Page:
The Separation of the Church and the State


GW Law/The Vermillion

A graphic illustrating the dynamic between the church and the state.

Would the founding fathers be pleased with the separation of faith and state today? The concept is simple enough: the idea of separating government from a specific religious group as well as fostering freedom of religious expression. As the Establishment Clause of the First Amendment states: “Congress shall make no law respecting an establishment of religion, or prohibiting the free exercise thereof.” 

In an interview with Mark Levin for Life, Liberty & Levin, Stanford University Professor of Law (and former Tenth Circuit U.S. Court of Appeals Judge) Michael McConnell said: “The words ‘separation of church and state’ are not in the Constitution… I think this is a shorthand version of what the establishment clause means.” He went on to say that the founders wanted to protect against government “control” of religion instead and not prevent religious expression, such as religious objects on display in the public square. The founders didn’t mean that there was anything wrong with religious elements in culture, but rather that we would not have a system where the government could tell us what to believe, control churches, decide doctrines, appoint personnel, etc.

However, today more questions arise as to where the line is drawn. There have been times when this line separating the church from the state has been blurred. Laws, such as the Texas Heartbeat Bill, have many questioning how much religion is becoming involved in the government. A May 19, 2021 Texas Tribune article records that Texas Governor Greg Abbott invoked religion when he signed the bill into law. He stated: “Our creator endowed us with the right to life and yet millions of children lose their right to life every year because of abortion.” The Texas Abortion Law states that no woman can get an abortion after six weeks, or when a fetal heartbeat is detected. The law relies on private citizens to bring lawsuits against those who aid in helping a woman secure an abortion after six weeks, deputizing private citizens to pursue civil suits within four years of a post-six week abortion; and they can seek up to $10,000 in damages, even if those pursuing the suit are not directly harmed. While the law relies on the pressure of legal costs to prevent people from providing abortions after six weeks, many consider religious belief as instrumental to how the bill became law in Texas. The governor’s words at the bill’s signing affirms that religious convictions informed his support for the bill.

Controversy has also arisen concerning the denial of communion to Catholic politicians who reject the Church’s teachings on abortion. A few democratic representatives including Congresswoman Rosa DeLauro of Connecticut’s Third Congressional District and Congresswoman Alexandra Ocasio-Cortez of New York’s Fourteenth Congressional District have asked US Catholic bishops to stop weaponizing the Eucharist and using it as an argument in political discussions. The representatives even went as far as making a document on communion. An excerpt from the joint statement states: “As legislators, we too are charged with being facilitators of the Constitution which guarantees religious freedom for all Americans, in doing so, we guarantee our right to live our own lives as Catholics but also foster an America with a rich diversity of faiths.”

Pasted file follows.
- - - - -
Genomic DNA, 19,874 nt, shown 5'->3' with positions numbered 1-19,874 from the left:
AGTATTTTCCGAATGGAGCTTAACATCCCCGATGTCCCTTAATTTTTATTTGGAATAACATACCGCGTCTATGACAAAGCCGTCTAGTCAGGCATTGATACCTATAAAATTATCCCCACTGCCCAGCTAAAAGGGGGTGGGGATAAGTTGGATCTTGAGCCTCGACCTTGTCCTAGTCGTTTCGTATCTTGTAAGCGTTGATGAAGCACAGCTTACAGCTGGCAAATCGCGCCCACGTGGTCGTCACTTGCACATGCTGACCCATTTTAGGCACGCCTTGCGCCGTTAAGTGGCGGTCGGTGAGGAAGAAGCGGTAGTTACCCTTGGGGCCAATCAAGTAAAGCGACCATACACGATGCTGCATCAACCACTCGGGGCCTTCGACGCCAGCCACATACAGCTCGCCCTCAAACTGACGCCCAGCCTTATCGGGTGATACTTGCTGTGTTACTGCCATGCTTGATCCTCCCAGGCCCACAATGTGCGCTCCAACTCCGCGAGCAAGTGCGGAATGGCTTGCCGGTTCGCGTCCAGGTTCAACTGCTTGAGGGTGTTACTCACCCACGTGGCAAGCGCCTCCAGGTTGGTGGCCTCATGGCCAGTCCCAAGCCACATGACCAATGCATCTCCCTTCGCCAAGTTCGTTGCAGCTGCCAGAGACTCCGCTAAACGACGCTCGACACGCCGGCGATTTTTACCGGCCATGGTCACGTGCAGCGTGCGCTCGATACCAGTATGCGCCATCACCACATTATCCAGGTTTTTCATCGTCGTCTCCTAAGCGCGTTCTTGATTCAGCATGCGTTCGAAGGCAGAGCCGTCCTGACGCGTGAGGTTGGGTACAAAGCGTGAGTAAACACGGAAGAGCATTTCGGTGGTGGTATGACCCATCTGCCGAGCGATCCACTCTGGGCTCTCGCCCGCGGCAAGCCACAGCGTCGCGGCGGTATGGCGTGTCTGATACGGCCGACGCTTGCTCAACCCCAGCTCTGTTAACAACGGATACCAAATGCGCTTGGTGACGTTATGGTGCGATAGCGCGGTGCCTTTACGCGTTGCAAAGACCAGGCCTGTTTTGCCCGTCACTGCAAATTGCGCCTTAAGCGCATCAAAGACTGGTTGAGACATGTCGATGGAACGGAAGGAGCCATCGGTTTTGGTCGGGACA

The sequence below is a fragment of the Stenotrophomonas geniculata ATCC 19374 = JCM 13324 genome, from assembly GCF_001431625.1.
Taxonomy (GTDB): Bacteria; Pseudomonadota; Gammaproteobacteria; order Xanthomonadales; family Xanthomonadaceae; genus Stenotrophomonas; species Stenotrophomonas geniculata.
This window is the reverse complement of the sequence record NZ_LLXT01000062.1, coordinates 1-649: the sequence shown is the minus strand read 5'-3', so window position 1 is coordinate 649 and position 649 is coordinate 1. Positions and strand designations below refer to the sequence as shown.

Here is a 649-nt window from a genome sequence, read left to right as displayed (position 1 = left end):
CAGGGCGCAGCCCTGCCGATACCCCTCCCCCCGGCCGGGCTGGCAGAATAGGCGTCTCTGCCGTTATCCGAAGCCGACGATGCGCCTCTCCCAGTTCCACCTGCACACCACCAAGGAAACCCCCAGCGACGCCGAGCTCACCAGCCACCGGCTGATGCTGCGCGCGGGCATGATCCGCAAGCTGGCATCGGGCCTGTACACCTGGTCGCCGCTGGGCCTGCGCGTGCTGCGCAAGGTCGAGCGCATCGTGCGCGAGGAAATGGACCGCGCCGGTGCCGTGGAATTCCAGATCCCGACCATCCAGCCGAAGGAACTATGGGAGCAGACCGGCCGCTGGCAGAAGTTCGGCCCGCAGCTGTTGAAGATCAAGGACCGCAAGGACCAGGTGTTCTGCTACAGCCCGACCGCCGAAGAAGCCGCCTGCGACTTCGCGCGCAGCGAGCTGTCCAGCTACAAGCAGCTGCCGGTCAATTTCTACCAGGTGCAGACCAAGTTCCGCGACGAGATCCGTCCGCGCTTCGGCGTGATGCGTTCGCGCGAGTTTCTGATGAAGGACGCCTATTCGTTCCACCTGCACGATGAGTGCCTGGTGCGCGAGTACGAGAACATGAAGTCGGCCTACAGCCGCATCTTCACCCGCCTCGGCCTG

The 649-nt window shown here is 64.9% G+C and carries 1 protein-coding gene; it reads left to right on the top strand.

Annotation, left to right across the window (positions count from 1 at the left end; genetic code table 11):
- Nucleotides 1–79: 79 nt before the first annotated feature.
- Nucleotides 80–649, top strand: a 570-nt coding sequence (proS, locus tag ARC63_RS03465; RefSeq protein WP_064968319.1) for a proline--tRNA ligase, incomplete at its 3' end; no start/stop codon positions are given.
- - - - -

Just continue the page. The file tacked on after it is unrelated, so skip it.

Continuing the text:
While news organizations reported that many US bishops have been outspoken about concerns that Catholic politicians should be held accountable for their position on pro-life issues, the National Catholic Reporter, the Vatican, and the U.S. Conference of Catholic Bishops affirmed in a document titled “The Meaning of the Eucharist in the Life of the Church,” that despite widespread speculation, there was neither a vote on banning politicians who are not pro-life from receiving the Eucharist nor was there a national policy on this matter. The bishops stated:  “This was not up for vote or debate. The bishops made no decision about barring anyone from receiving Holy Communion. Each Catholic – regardless of whether they hold public office or not – is called to continual conversion, and the U.S. bishops have repeatedly emphasized the obligation of all Catholics to support human life and dignity and other fundamental principles of Catholic moral and social teaching.” Yet, clearly, Catholic leaders are divided over pro-life issues, as political and religious leaders express.

The role of Catholics and other religiously-committed individuals, such as Texas Governor Greg Abbott, acting in their civic lives is complicated. All people bring their personal beliefs into the voting booth, and politicians bring their religious principles into their legislative work as well. Yet, representatives need to find a way to represent all of the people in their districts as well as represent their own beliefs. Those who are part of religious groups also feel added pressure in leadership roles that produce public records, as their beliefs and choices come under more scrutiny than private citizens who vote in secret. The president is supposed to represent the entire nation as well.

When the founding fathers drafted and the first state legislators ratified the First Amendment, the diversity of religious beliefs was undoubtedly less than the number of religious and nonreligious perspectives that divide our culture today. The founding fathers, however, made clear that no one religion should dominate or be favored by the government. As religiously-motivated citizens and religious leaders work to influence the government to their beliefs, one wonders if the system of checks and balances and the competition of ideas is enough to ensure that a minority of those who hold a specific belief might find ways to influence the government more than the founders imagined. 


Elyse Preston ‘25, Staff Writer